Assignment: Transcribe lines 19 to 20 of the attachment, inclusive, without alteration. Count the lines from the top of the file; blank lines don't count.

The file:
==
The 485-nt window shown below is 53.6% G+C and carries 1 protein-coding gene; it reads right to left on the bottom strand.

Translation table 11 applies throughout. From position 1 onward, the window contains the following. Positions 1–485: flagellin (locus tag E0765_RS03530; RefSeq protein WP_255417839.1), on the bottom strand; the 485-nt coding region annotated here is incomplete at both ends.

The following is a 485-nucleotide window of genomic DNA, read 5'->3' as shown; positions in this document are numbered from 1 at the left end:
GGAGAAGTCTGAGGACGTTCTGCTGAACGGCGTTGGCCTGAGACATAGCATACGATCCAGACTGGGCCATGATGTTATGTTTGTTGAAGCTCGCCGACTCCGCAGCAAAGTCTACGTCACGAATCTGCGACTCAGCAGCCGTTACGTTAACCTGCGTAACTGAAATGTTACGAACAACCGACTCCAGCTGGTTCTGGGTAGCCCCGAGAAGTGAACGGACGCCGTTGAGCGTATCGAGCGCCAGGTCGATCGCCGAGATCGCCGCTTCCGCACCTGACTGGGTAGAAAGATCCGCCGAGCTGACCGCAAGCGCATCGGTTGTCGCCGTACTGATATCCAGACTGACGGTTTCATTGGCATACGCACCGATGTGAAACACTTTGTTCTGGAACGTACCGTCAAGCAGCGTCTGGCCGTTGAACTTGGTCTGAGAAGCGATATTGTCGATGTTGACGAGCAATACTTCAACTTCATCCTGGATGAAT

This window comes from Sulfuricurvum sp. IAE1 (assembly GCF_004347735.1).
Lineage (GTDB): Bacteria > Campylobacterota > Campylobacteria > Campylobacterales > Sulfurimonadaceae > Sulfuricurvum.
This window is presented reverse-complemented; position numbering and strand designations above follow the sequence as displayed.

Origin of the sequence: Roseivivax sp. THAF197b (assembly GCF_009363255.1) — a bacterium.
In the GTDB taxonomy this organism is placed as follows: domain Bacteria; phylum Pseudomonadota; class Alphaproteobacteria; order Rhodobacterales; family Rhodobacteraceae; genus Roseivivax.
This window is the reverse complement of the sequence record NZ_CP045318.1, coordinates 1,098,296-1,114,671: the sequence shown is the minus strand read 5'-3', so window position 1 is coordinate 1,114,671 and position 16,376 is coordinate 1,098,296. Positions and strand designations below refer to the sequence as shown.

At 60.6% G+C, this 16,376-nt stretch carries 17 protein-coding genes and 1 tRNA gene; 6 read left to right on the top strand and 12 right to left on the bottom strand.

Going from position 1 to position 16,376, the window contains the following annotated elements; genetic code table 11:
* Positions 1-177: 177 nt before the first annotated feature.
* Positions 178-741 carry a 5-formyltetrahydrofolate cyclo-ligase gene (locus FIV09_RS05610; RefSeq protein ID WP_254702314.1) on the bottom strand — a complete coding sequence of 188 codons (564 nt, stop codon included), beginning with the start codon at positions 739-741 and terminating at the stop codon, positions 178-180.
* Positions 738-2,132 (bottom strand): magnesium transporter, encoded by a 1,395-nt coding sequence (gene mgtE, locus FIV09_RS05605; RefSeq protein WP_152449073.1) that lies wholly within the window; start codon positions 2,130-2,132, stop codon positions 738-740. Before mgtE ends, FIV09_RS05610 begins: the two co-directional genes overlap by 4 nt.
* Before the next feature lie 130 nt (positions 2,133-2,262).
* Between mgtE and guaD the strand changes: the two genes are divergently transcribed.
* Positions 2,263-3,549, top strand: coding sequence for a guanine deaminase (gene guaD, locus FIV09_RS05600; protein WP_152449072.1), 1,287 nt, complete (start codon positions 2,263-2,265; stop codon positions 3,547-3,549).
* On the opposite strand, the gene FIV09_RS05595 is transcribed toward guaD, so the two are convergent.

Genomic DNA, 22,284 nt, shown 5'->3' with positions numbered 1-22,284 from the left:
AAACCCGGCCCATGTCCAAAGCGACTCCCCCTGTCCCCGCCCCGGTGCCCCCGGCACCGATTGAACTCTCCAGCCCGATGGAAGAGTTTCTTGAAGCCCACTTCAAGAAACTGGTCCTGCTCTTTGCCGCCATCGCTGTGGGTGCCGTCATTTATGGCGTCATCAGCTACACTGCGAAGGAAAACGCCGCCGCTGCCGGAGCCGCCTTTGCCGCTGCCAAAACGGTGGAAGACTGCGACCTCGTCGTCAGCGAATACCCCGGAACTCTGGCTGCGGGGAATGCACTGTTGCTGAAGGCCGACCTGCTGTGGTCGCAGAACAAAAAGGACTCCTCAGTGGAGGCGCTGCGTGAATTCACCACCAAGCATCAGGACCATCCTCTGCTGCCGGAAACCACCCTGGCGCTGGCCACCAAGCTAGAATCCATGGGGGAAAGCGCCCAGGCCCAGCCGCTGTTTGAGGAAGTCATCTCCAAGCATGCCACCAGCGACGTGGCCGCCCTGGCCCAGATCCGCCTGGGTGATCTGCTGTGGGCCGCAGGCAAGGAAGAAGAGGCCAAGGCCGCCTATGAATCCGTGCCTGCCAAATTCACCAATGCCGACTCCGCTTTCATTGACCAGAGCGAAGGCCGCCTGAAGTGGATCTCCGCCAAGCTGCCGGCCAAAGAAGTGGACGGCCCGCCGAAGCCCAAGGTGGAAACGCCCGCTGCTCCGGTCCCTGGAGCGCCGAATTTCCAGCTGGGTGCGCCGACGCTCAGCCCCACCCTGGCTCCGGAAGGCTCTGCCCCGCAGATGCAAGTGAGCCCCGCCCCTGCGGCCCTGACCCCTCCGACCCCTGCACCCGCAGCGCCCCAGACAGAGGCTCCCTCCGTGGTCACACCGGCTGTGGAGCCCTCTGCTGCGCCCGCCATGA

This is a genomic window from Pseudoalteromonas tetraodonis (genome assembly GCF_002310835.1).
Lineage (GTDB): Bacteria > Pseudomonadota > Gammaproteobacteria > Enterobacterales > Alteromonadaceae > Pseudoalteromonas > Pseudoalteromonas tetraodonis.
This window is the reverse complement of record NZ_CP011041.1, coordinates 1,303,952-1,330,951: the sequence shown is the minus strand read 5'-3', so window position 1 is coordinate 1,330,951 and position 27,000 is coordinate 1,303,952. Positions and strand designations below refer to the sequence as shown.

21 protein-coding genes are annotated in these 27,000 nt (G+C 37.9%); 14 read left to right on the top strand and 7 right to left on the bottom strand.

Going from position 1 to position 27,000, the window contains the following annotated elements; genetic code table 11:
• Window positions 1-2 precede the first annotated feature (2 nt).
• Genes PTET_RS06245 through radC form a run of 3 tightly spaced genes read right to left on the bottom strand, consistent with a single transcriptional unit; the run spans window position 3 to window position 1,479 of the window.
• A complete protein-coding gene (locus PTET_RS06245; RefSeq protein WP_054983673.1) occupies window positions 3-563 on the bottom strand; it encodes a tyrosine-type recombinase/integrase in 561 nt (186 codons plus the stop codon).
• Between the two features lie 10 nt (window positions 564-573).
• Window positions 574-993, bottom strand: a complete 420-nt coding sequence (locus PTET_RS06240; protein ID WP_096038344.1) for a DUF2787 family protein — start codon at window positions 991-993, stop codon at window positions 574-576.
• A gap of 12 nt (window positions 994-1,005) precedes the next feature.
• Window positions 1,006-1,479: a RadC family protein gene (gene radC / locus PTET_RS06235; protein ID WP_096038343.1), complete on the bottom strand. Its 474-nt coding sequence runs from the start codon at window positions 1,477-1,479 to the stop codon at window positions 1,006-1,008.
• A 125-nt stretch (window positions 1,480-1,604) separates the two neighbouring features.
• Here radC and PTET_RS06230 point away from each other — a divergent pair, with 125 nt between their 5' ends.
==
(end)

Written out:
* On the opposite strand, the gene FIV09_RS05595 is transcribed toward guaD, so the two are convergent.

Genomic DNA, 22,284 nt, shown 5'->3' with positions numbered 1-22,284 from the left: